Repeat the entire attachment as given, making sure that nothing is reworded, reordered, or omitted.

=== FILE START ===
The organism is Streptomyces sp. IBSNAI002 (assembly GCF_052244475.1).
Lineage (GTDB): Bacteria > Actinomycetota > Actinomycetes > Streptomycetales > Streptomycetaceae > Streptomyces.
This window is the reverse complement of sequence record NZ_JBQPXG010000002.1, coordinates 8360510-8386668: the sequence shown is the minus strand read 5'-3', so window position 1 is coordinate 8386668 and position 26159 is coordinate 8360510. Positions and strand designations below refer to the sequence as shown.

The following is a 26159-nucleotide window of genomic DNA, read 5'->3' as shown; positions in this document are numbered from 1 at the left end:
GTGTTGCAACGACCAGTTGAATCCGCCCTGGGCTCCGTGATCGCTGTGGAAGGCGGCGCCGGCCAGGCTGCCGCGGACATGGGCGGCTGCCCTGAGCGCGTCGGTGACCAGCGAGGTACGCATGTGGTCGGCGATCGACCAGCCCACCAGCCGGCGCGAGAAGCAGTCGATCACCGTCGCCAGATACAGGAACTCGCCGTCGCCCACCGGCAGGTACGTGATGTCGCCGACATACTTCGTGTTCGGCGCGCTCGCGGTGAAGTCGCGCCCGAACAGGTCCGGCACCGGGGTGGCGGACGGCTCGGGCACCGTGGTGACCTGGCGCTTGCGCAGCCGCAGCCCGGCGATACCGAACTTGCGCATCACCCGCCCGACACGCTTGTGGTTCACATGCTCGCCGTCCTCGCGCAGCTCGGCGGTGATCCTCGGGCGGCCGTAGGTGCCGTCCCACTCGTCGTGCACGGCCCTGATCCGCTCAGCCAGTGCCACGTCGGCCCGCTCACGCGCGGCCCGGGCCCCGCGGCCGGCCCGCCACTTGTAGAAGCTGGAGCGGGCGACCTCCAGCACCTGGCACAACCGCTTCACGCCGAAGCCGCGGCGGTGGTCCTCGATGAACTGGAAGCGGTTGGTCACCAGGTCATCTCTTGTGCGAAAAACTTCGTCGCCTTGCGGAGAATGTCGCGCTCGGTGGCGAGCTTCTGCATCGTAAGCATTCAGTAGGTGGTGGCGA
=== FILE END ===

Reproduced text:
The organism is Streptomyces sp. IBSNAI002 (assembly GCF_052244475.1).
Lineage (GTDB): Bacteria > Actinomycetota > Actinomycetes > Streptomycetales > Streptomycetaceae > Streptomyces.
This window is the reverse complement of sequence record NZ_JBQPXG010000002.1, coordinates 8360510-8386668: the sequence shown is the minus strand read 5'-3', so window position 1 is coordinate 8386668 and position 26159 is coordinate 8360510. Positions and strand designations below refer to the sequence as shown.

The following is a 26159-nucleotide window of genomic DNA, read 5'->3' as shown; positions in this document are numbered from 1 at the left end:
GTGTTGCAACGACCAGTTGAATCCGCCCTGGGCTCCGTGATCGCTGTGGAAGGCGGCGCCGGCCAGGCTGCCGCGGACATGGGCGGCTGCCCTGAGCGCGTCGGTGACCAGCGAGGTACGCATGTGGTCGGCGATCGACCAGCCCACCAGCCGGCGCGAGAAGCAGTCGATCACCGTCGCCAGATACAGGAACTCGCCGTCGCCCACCGGCAGGTACGTGATGTCGCCGACATACTTCGTGTTCGGCGCGCTCGCGGTGAAGTCGCGCCCGAACAGGTCCGGCACCGGGGTGGCGGACGGCTCGGGCACCGTGGTGACCTGGCGCTTGCGCAGCCGCAGCCCGGCGATACCGAACTTGCGCATCACCCGCCCGACACGCTTGTGGTTCACATGCTCGCCGTCCTCGCGCAGCTCGGCGGTGATCCTCGGGCGGCCGTAGGTGCCGTCCCACTCGTCGTGCACGGCCCTGATCCGCTCAGCCAGTGCCACGTCGGCCCGCTCACGCGCGGCCCGGGCCCCGCGGCCGGCCCGCCACTTGTAGAAGCTGGAGCGGGCGACCTCCAGCACCTGGCACAACCGCTTCACGCCGAAGCCGCGGCGGTGGTCCTCGATGAACTGGAAGCGGTTGGTCACCAGGTCATCTCTTGTGCGAAAAACTTCGTCGCCTTGCGGAGAATGTCGCGCTCGGTGGCGAGCTTCTGCATCGTAAGCATTCAGTAGGTGGTGGCGA